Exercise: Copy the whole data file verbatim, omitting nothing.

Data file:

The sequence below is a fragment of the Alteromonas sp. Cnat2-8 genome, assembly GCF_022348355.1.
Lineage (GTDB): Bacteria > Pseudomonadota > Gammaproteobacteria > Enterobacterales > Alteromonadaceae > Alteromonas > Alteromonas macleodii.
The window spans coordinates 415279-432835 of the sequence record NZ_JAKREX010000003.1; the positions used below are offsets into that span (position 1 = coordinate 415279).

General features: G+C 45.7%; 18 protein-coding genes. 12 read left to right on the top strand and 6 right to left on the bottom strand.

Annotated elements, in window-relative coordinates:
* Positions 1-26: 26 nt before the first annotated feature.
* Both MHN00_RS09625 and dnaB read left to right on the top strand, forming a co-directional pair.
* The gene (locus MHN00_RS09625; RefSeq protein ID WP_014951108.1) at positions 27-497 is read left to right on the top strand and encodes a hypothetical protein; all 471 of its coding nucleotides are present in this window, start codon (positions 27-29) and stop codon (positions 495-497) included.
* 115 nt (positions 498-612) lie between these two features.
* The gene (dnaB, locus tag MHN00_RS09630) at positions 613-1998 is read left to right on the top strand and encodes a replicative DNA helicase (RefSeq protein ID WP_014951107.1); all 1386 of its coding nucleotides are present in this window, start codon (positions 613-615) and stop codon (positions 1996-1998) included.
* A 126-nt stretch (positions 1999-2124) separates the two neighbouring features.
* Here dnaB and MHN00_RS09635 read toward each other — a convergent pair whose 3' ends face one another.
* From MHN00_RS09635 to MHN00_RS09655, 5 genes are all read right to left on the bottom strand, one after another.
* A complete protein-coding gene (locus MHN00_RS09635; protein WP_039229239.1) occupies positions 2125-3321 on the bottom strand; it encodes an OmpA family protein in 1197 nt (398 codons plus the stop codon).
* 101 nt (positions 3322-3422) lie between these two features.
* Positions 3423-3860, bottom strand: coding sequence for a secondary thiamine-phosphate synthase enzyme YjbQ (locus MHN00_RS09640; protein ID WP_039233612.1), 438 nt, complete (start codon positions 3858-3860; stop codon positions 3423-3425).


The sequence below is a fragment of the Alteromonas sp. Cnat2-8 genome, assembly GCF_022348355.1.
Lineage (GTDB): Bacteria > Pseudomonadota > Gammaproteobacteria > Enterobacterales > Alteromonadaceae > Alteromonas > Alteromonas macleodii.
The window spans coordinates 415279-432835 of the sequence record NZ_JAKREX010000003.1; the positions used below are offsets into that span (position 1 = coordinate 415279).

General features: G+C 45.7%; 18 protein-coding genes. 12 read left to right on the top strand and 6 right to left on the bottom strand.

Annotated elements, in window-relative coordinates:
* Positions 1-26: 26 nt before the first annotated feature.
* Both MHN00_RS09625 and dnaB read left to right on the top strand, forming a co-directional pair.
* The gene (locus MHN00_RS09625; RefSeq protein ID WP_014951108.1) at positions 27-497 is read left to right on the top strand and encodes a hypothetical protein; all 471 of its coding nucleotides are present in this window, start codon (positions 27-29) and stop codon (positions 495-497) included.
* 115 nt (positions 498-612) lie between these two features.
* The gene (dnaB, locus tag MHN00_RS09630) at positions 613-1998 is read left to right on the top strand and encodes a replicative DNA helicase (RefSeq protein ID WP_014951107.1); all 1386 of its coding nucleotides are present in this window, start codon (positions 613-615) and stop codon (positions 1996-1998) included.
* A 126-nt stretch (positions 1999-2124) separates the two neighbouring features.
* Here dnaB and MHN00_RS09635 read toward each other — a convergent pair whose 3' ends face one another.
* From MHN00_RS09635 to MHN00_RS09655, 5 genes are all read right to left on the bottom strand, one after another.
* A complete protein-coding gene (locus MHN00_RS09635; protein WP_039229239.1) occupies positions 2125-3321 on the bottom strand; it encodes an OmpA family protein in 1197 nt (398 codons plus the stop codon).
* 101 nt (positions 3322-3422) lie between these two features.
* Positions 3423-3860, bottom strand: coding sequence for a secondary thiamine-phosphate synthase enzyme YjbQ (locus MHN00_RS09640; protein ID WP_039233612.1), 438 nt, complete (start codon positions 3858-3860; stop codon positions 3423-3425).